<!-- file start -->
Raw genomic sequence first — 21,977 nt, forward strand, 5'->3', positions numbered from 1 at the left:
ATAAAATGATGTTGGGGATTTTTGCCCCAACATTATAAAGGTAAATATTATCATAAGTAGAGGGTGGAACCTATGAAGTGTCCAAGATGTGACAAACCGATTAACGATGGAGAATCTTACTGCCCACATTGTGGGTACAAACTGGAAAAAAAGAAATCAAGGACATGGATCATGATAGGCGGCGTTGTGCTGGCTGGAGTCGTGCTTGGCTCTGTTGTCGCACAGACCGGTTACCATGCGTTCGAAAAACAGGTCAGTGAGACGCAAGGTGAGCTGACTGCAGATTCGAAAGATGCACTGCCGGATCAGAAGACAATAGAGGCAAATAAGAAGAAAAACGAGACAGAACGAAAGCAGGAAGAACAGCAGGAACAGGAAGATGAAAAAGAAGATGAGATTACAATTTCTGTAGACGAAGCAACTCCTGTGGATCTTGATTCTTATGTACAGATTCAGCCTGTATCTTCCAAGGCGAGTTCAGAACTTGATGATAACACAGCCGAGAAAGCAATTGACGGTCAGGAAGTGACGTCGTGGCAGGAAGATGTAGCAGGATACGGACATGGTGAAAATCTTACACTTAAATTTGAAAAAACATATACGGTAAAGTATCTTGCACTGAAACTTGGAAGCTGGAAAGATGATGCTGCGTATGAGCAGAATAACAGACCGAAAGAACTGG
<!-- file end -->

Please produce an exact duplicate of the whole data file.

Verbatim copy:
Raw genomic sequence first — 21,977 nt, forward strand, 5'->3', positions numbered from 1 at the left:
ATAAAATGATGTTGGGGATTTTTGCCCCAACATTATAAAGGTAAATATTATCATAAGTAGAGGGTGGAACCTATGAAGTGTCCAAGATGTGACAAACCGATTAACGATGGAGAATCTTACTGCCCACATTGTGGGTACAAACTGGAAAAAAAGAAATCAAGGACATGGATCATGATAGGCGGCGTTGTGCTGGCTGGAGTCGTGCTTGGCTCTGTTGTCGCACAGACCGGTTACCATGCGTTCGAAAAACAGGTCAGTGAGACGCAAGGTGAGCTGACTGCAGATTCGAAAGATGCACTGCCGGATCAGAAGACAATAGAGGCAAATAAGAAGAAAAACGAGACAGAACGAAAGCAGGAAGAACAGCAGGAACAGGAAGATGAAAAAGAAGATGAGATTACAATTTCTGTAGACGAAGCAACTCCTGTGGATCTTGATTCTTATGTACAGATTCAGCCTGTATCTTCCAAGGCGAGTTCAGAACTTGATGATAACACAGCCGAGAAAGCAATTGACGGTCAGGAAGTGACGTCGTGGCAGGAAGATGTAGCAGGATACGGACATGGTGAAAATCTTACACTTAAATTTGAAAAAACATATACGGTAAAGTATCTTGCACTGAAACTTGGAAGCTGGAAAGATGATGCTGCGTATGAGCAGAATAACAGACCGAAAGAACTGG